Davis suggested some sort of inspection to ensure approval for the temporary use of the formerly unoccupied building.

Exactly two hours later, Peterson emailed the following to Davis, Stables and four others:

“This is a temporary use meeting an extraordinary circumstance created by the COVID pandemic. There are very limited options for housing homeless positive patients. We need to make this work with minimal changes, if any are needed. We DO NOT NEED TO GET THE STATE FIRE MARSHALL involved!”

A minute later, at 11:23 a.m., Peterson emailed Stables to say: “Tell Roger he is on my $#*& list!!! No need to get State involved and copy him on an email.”

Davis said in his complaint he considered the highlighted comment to represent a threat to his job from Peterson.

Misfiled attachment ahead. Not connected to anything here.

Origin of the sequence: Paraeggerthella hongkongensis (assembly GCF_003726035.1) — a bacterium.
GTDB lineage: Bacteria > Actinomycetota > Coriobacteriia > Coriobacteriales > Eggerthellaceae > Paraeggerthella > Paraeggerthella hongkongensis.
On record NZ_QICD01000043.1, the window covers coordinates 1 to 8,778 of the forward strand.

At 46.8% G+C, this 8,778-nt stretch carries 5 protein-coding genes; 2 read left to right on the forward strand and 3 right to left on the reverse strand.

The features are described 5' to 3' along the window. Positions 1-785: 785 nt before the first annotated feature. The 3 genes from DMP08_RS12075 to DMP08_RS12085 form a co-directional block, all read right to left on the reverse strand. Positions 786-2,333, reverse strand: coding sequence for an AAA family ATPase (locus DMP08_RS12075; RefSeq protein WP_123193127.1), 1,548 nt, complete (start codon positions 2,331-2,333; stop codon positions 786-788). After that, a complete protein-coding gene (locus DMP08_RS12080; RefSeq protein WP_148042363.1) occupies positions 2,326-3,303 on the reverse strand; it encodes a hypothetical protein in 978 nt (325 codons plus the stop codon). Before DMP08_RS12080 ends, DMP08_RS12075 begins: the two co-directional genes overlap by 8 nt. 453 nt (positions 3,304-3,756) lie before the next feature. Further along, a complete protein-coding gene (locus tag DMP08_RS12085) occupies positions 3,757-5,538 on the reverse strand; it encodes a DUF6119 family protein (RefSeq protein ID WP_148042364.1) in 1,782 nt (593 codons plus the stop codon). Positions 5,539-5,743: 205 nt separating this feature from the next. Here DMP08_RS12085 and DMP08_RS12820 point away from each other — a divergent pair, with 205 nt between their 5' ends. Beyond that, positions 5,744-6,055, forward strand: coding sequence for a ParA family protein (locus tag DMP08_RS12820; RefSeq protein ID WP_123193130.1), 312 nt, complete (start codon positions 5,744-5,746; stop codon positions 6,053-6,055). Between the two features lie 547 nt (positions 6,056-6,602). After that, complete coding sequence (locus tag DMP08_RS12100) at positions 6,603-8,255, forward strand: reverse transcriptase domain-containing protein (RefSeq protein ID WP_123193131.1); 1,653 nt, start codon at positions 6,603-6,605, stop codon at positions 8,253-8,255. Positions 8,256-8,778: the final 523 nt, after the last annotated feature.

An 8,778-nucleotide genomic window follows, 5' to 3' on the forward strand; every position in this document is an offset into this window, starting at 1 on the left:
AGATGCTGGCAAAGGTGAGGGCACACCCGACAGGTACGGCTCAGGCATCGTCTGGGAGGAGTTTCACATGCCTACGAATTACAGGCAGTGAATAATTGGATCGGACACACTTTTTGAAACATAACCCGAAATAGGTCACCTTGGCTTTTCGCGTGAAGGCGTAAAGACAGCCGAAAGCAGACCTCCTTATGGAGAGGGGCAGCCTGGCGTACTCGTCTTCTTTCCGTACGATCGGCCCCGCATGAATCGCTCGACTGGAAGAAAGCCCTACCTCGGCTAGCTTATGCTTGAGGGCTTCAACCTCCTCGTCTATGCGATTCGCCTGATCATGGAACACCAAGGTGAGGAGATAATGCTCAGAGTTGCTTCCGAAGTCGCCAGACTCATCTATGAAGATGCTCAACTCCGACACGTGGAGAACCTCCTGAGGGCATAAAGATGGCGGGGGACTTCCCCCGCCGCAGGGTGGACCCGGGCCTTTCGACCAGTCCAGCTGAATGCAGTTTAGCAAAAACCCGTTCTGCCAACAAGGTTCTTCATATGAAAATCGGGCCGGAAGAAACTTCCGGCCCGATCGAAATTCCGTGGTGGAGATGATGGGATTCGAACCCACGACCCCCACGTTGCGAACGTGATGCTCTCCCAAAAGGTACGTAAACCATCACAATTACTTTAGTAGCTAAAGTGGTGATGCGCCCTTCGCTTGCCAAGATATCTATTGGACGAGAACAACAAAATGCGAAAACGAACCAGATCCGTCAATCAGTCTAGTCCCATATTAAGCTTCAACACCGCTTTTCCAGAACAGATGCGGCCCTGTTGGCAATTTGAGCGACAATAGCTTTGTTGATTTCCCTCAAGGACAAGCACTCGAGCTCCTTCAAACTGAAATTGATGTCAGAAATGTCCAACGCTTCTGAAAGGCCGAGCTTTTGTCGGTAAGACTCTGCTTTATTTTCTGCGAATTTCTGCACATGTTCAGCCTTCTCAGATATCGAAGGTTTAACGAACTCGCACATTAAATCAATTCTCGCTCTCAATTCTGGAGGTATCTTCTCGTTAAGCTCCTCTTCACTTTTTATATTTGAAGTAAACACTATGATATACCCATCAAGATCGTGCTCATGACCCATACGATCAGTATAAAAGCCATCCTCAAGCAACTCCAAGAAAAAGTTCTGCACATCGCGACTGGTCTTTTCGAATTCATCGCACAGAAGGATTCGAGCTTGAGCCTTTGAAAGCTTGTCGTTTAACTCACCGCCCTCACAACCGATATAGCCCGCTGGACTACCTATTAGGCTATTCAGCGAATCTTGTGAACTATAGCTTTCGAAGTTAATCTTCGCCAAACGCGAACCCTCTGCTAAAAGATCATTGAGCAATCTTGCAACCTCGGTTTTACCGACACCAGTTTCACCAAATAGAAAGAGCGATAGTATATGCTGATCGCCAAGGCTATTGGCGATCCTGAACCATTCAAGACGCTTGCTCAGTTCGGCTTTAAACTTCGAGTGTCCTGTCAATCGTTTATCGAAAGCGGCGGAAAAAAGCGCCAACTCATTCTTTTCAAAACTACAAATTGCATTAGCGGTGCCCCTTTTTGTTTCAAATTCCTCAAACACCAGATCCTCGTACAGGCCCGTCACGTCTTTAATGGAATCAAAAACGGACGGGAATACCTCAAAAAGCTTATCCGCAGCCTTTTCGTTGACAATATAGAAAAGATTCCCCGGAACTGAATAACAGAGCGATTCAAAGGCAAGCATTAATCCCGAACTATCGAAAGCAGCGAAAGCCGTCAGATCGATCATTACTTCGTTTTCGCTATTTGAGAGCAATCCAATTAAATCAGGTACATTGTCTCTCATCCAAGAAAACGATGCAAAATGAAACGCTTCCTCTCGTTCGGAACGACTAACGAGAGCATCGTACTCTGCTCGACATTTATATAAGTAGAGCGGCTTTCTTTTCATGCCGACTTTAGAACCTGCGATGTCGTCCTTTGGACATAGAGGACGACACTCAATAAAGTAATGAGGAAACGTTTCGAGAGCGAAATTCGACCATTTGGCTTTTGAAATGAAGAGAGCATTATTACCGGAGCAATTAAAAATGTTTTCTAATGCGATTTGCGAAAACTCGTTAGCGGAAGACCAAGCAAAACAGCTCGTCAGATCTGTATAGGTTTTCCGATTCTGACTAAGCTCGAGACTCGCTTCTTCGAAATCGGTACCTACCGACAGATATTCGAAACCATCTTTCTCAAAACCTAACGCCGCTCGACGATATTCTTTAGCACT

And 30 minutes later, at 11:52 a.m., Peterson emailed Davis and Stables to say: “What do you mean you (Davis) CAN send to State? You already sent him the damn email. You need to get all the facts and make contact with appropriate local officials  and property owners BEFORE getting overly bureaucratic! Terrible customer service!!! I have no need for employees who create problems.”

News Channel 11 asked Brock whether she would have interpreted as threatening an email from a CEO that was similar to Peterson’s “I have no need for employees who create problems” email. She said it would depend partly on what she’d been doing and what the email was criticizing, but added this.

“No one needs to feel like they’re threatened in the city. We want to make sure we investigate that and make sure that was not a threat, or was it a threat? That’s just a thing we have to get figured out.”

As far the questions about housing people in the building without a prior inspection, and the possibility of a culture that might encourage avoiding the state bureaucracy, Brock wouldn’t comment directly. She did say generally that life safety code and issues are “paramount” in Johnson City.